Schumer’s speech was all about answering a question that far too few commentators have been willing to take on: how has the Tea Party, a minority of the American people even at its largest and most popular, managed to inflict so much dysfunction and stalemate on our ostensibly democratic system? The mere fact that he is addressing this question is itself a good thing, and Schumer also went on to suggest ways of weakening the tea party’s grip on our politics.
Schumer did lay out a policy program: raise the minimum wage, invest in education and infrastructure, and equal pay for women. Schumer argued that such a populist economic agenda could help weaken the tea party, by split the die-hard Republican base voters on Medicare from their plutocrat overlords. Along these lines, he argued that Dems should point out that the latter’s desire to dismantle the safety net isn’t in the former’s interests. But as Schumer himself outlines, tea partyers are almost totally impervious to empirical evidence, so that is probably a nonstarter.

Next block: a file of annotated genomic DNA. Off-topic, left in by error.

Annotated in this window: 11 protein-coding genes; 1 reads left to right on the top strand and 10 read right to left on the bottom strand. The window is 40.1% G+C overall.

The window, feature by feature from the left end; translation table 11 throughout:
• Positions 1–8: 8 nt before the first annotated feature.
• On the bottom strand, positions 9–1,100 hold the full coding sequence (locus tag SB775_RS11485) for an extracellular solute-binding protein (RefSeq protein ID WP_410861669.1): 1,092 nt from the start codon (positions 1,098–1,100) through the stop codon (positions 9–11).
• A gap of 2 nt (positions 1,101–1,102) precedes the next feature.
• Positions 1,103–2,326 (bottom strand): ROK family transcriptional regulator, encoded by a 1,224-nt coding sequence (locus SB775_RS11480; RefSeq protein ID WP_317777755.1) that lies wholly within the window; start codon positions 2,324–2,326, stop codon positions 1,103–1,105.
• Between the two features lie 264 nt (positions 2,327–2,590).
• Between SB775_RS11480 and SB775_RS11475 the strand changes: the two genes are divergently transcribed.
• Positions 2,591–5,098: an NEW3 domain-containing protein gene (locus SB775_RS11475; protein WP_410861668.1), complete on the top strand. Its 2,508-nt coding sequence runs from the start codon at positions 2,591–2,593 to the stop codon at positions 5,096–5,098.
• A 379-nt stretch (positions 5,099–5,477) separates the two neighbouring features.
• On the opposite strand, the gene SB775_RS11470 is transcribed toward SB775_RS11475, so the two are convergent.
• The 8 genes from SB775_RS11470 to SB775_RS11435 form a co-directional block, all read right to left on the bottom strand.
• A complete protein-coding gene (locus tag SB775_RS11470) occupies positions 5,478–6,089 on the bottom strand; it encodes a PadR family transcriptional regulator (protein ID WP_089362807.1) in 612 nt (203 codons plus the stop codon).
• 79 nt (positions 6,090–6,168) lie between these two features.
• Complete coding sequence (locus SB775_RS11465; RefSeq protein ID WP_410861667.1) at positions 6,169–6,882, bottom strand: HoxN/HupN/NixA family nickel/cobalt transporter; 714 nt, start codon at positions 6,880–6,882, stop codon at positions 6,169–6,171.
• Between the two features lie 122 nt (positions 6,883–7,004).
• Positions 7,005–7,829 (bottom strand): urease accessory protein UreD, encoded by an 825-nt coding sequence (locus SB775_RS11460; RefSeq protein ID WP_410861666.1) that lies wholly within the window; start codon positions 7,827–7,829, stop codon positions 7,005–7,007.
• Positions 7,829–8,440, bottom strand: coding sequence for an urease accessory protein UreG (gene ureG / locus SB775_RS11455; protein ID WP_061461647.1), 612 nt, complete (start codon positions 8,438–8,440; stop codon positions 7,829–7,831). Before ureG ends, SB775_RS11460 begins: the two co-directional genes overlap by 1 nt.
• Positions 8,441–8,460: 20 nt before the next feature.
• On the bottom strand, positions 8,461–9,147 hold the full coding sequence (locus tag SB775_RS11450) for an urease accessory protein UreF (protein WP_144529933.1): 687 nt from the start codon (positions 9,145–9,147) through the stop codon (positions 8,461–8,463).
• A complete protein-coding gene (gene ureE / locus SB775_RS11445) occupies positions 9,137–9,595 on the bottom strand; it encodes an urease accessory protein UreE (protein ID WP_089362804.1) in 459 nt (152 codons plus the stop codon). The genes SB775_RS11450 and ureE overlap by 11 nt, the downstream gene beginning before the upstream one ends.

Policy alone is not going to weaken the tea party’s grip on our politics. Schumer’s suggestions were a good start to what should be a much longer conversation. The reason the tea party has had so much power in Washington is simple: the American government has many veto points, so it is highly possible for a determined minority to obstruct almost everything. Actually doing so can threaten enormous damage to the nation, so there have long been norms about the boundaries of acceptable debate. In previous ages holding the full faith and credit of the government hostage to extract policy concessions simply wasn’t done.
The ability of the tea party to compel the GOP to adopt destructive party-wide strategies also underscores that deeper reform is needed. Campaign finance reform — which Schumer also suggested — probably wouldn’t be enough, since the radicalization of Republicans is largely an intra-party phenomenon. His suggestions for electoral reform are more relevant — he suggests changing to an open primary system, so that the top two winners from either party compete in the general congressional elections, thereby making it possible to compete for conservative seats without having to win among only Republican primary voters first.
If we are really going to start talking about structural reform, though, we should go further and at a minimum press forward with further changes to the Senate, such as abolishing the legislative filibuster and the “blue slip” rule. Schumer wasn’t willing to go that far. But at least a high profile official — and member of one of the party’s leadership — is out there talking about serious structural changes. Adapting a diffuse Madisonian system to an era of disciplined, ideologically-sorted parties will take some structural reform, and it’s high time we started talking.